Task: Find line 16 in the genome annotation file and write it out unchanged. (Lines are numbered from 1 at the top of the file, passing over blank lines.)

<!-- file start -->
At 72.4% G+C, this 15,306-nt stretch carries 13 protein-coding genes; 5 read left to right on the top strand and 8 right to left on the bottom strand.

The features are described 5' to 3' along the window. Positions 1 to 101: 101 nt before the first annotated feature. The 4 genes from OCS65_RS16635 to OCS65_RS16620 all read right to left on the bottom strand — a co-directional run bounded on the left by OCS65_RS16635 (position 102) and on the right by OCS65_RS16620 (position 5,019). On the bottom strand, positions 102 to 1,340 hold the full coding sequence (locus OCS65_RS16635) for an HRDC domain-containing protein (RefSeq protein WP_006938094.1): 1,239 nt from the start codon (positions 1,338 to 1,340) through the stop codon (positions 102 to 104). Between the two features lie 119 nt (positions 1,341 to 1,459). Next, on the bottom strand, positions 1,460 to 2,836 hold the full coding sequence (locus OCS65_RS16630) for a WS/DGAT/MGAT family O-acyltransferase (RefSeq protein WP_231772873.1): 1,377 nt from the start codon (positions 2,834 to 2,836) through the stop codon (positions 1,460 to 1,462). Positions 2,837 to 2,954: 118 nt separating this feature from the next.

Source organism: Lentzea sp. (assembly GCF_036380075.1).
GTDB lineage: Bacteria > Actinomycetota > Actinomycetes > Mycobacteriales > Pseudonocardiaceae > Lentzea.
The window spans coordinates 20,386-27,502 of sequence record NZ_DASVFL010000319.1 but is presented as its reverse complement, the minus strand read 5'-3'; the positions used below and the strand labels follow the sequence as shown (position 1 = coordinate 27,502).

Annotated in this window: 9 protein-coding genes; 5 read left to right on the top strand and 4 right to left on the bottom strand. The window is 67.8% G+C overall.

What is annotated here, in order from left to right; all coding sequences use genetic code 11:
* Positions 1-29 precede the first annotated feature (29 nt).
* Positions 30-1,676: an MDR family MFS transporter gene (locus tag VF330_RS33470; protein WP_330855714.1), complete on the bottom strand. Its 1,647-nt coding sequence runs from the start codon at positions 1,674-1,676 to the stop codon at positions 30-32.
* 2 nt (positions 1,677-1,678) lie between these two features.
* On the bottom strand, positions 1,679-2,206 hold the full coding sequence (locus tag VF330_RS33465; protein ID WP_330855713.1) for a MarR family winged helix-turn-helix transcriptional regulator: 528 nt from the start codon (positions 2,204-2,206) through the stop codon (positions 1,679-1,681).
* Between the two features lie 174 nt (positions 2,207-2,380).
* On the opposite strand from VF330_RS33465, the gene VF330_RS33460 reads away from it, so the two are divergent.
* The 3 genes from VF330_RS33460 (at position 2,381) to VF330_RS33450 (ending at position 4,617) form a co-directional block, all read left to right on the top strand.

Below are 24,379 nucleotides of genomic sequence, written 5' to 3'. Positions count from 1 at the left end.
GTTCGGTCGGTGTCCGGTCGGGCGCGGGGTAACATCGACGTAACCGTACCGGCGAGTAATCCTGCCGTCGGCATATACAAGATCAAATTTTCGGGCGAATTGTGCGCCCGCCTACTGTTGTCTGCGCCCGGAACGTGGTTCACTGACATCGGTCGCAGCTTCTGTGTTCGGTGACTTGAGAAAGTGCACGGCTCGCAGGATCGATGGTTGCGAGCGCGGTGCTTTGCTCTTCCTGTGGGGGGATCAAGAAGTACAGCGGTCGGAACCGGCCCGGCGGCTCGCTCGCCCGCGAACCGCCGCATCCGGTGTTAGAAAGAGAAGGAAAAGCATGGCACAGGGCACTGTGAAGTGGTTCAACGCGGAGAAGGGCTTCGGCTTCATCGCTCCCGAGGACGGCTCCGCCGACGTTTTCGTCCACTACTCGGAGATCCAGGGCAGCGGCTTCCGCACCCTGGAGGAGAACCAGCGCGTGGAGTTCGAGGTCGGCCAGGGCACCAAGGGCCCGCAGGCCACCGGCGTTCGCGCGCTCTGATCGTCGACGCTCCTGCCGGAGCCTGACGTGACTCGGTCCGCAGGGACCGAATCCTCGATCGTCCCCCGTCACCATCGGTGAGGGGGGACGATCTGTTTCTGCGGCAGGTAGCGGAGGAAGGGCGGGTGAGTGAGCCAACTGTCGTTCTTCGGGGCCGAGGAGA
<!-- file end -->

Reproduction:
GTTCGGTCGGTGTCCGGTCGGGCGCGGGGTAACATCGACGTAACCGTACCGGCGAGTAATCCTGCCGTCGGCATATACAAGATCAAATTTTCGGGCGAATTGTGCGCCCGCCTACTGTTGTCTGCGCCCGGAACGTGGTTCACTGACATCGGTCGCAGCTTCTGTGTTCGGTGACTTGAGAAAGTGCACGGCTCGCAGGATCGATGGTTGCGAGCGCGGTGCTTTGCTCTTCCTGTGGGGGGATCAAGAAGTACAGCGGTCGGAACCGGCCCGGCGGCTCGCTCGCCCGCGAACCGCCGCATCCGGTGTTAGAAAGAGAAGGAAAAGCATGGCACAGGGCACTGTGAAGTGGTTCAACGCGGAGAAGGGCTTCGGCTTCATCGCTCCCGAGGACGGCTCCGCCGACGTTTTCGTCCACTACTCGGAGATCCAGGGCAGCGGCTTCCGCACCCTGGAGGAGAACCAGCGCGTGGAGTTCGAGGTCGGCCAGGGCACCAAGGGCCCGCAGGCCACCGGCGTTCGCGCGCTCTGATCGTCGACGCTCCTGCCGGAGCCTGACGTGACTCGGTCCGCAGGGACCGAATCCTCGATCGTCCCCCGTCACCATCGGTGAGGGGGGACGATCTGTTTCTGCGGCAGGTAGCGGAGGAAGGGCGGGTGAGTGAGCCAACTGTCGTTCTTCGGGGCCGAGGAGA